What are you guys thoughts on the upcoming dual core processors? Is it worth getting? Is there any big difference? Is the single core of a dual the same as the regular single core?
Lord of the Peach
19th April 2004
Worth getting: yes, if the price is not too steep Differnce: I herd that it would be big, read some reviews on them:p I think they have diffent cores for dual core processor.
What does the Fox say?
23rd November 2002
It is worth getting, if you do not have an AMD Athlon 64 processor, or one of the newer Pentium 4s.
If you already have an Athlon 64, then I wouldn't recommend it. There are bound to be a few issues cropping up, and the speed difference will not be noticable early on.
20th July 2004
Isnt it true that right now dual cores cannot be used to their full potential because software is not able to rise up to that kind of power??? Dual core CPUs look promising , all we have to do is give it time and they will probably take over the market in a little while, it would be cool if they did
I'm too cool to Post
17th July 2003
It depends on how the applications are handled. Being as you have two cores and 2 caches, will they alternate clock cycles so that it works kinda like SLI in processing data or is each core assigned a task?
Being as the dual core AMD CPU will work in a stock socket 939 CPU it seems the first method of operation. This should be a major boost in performance.
According to Toms Hardware Guide, I think I read that the first dual core CPU will be rated at 4 GHz, have dual 512K caches, and cost $580 per 1000.
First dual core from AMD is 4300+ i think and it be clocked at 2.2ghz if im right..
It's Not Easy Being Green
10th November 2003
hay intels answer to AMDs 64bit prosscurs. hay they may cost 2 times as much but the base speed of 3.2 is a killer va amds 1.4 64biy for 500$ so hay go0t intell! a 3.7 overclocked to 4.6 hay that is killer hahahaha for a 5000$ dame cooling! ahhahahah
12th March 2004
from what i have read there wont be a big increase in performance until software is written to benefit from having two processors. games run on clock speed and these processors are slower but have more bandwith, so for gaming they wont make a great difference. Dual processors have come about as it is gettng difficult to increase clock speed which is why there has been no major increase in speeds recently seems like AMD will have the edge over INTEL. : quotes from a couple of websites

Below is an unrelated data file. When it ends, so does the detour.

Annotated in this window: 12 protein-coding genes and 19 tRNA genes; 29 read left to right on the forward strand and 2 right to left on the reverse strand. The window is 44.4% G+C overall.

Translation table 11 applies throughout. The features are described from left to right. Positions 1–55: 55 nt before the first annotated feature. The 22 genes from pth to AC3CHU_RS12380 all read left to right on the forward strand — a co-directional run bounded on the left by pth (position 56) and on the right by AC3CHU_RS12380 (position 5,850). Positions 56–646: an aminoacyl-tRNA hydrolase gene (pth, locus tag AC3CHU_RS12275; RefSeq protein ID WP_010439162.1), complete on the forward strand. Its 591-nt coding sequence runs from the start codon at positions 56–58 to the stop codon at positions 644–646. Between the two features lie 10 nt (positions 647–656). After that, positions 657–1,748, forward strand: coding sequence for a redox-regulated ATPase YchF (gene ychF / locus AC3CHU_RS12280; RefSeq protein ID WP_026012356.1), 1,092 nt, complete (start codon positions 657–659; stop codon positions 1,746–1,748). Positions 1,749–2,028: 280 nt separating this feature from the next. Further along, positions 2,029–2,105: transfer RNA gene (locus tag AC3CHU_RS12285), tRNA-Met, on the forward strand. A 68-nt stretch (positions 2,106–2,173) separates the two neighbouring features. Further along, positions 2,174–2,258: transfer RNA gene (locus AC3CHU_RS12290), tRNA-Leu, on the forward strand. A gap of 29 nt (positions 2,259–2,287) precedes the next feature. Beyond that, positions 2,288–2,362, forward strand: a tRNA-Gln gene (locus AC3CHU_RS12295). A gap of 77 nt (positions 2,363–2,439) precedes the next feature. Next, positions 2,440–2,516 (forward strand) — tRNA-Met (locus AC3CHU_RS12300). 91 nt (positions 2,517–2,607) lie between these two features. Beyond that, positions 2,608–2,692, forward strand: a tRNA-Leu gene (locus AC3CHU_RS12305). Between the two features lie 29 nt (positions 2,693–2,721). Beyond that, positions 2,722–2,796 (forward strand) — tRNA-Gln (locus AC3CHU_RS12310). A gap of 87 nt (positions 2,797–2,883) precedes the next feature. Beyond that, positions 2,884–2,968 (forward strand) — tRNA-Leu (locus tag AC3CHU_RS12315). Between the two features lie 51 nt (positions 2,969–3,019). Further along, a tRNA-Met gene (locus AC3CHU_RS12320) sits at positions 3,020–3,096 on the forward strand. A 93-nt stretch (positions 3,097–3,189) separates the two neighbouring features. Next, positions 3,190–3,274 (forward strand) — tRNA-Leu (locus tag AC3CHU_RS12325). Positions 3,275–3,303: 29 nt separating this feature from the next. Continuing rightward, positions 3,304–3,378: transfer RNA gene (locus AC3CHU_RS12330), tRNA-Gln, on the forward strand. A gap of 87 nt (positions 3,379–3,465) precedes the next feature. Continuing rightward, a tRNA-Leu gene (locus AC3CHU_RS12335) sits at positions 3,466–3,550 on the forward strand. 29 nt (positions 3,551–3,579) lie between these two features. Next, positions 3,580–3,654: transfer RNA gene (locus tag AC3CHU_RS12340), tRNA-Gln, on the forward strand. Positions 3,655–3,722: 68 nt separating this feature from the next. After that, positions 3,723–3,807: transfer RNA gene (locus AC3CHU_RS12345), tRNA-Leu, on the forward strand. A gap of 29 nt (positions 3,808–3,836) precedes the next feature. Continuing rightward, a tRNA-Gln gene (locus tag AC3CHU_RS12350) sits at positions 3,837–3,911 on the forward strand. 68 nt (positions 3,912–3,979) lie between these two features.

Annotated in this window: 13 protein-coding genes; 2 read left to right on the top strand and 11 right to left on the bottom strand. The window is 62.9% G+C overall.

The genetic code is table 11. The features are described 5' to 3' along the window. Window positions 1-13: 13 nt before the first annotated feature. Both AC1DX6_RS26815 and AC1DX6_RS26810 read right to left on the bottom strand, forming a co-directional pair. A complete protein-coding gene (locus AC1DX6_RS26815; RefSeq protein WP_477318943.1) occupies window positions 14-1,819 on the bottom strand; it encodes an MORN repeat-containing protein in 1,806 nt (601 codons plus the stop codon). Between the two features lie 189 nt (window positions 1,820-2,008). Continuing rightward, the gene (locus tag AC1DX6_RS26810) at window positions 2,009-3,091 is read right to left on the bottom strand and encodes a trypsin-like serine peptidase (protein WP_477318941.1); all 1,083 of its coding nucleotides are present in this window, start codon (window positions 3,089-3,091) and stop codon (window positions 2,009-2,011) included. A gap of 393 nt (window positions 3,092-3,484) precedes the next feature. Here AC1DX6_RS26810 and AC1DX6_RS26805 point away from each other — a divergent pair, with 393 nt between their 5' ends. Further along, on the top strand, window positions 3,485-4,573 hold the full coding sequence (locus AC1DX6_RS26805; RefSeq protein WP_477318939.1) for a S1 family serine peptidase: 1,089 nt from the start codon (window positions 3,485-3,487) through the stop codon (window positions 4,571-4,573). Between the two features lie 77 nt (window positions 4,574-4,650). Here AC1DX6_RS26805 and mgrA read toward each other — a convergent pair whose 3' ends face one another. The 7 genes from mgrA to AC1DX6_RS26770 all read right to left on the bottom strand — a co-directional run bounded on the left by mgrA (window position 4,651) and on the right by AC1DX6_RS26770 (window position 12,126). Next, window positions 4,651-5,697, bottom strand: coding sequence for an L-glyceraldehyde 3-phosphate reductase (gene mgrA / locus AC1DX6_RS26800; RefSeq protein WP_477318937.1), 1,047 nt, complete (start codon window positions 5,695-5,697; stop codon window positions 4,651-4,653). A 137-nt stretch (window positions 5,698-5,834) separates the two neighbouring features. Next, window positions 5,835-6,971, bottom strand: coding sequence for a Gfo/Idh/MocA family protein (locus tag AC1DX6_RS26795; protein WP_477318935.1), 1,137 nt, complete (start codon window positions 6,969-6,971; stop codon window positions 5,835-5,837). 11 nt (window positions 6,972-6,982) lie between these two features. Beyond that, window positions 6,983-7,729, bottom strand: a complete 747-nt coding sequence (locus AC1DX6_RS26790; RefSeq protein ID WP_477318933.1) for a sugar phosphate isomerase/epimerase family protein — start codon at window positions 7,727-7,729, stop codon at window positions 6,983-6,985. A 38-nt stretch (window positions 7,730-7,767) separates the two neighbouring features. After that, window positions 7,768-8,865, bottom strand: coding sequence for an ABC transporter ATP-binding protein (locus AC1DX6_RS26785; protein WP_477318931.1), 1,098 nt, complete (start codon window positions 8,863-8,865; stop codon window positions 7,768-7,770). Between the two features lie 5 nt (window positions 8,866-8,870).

a website"AMD have not just stuck two cores together as Intel but have integrated them on the chip to work much more efficiently with each of the cores having its own L2 cache which you can see in the top section of the above picture. They share the same dual-channel DDR memory controller and HyperTransport links."[/quote]
[quote=another website]"For single threaded applications like most games, look for AMD to continue pushing single core processors like the FX line up to gamers because raw clockspeed will still be king. Initially dual cores will be aimed at power users and the server market. Current pricing levels will keep end users on single core processors"
Thinking about it.
For the end-user this means a significant increase in response and performance when running multiple applications simultaneously. The AMD Athlon™ 64 X2 Dual-Core processor outperforms the highest-performing AMD Athlon™ 64 4000+ single-core processor on multi-tasking benchmarks by up to 30%. The dual core out beats the 4000+ whoa http://www.amd.com/us-en/Processors/ProductInformation/0,,30_118_9485_13041%5E13078,00.html The AMD dual core 4200+ is clocked at 2.2ghz http://www.amdcompare.com/us-en/desktop/Default.aspx
Sorry for double post but heres a link to benchmarking on game with the dual cores. http://www.anandtech.com/cpuchipsets/showdoc.aspx?i=2410&p=7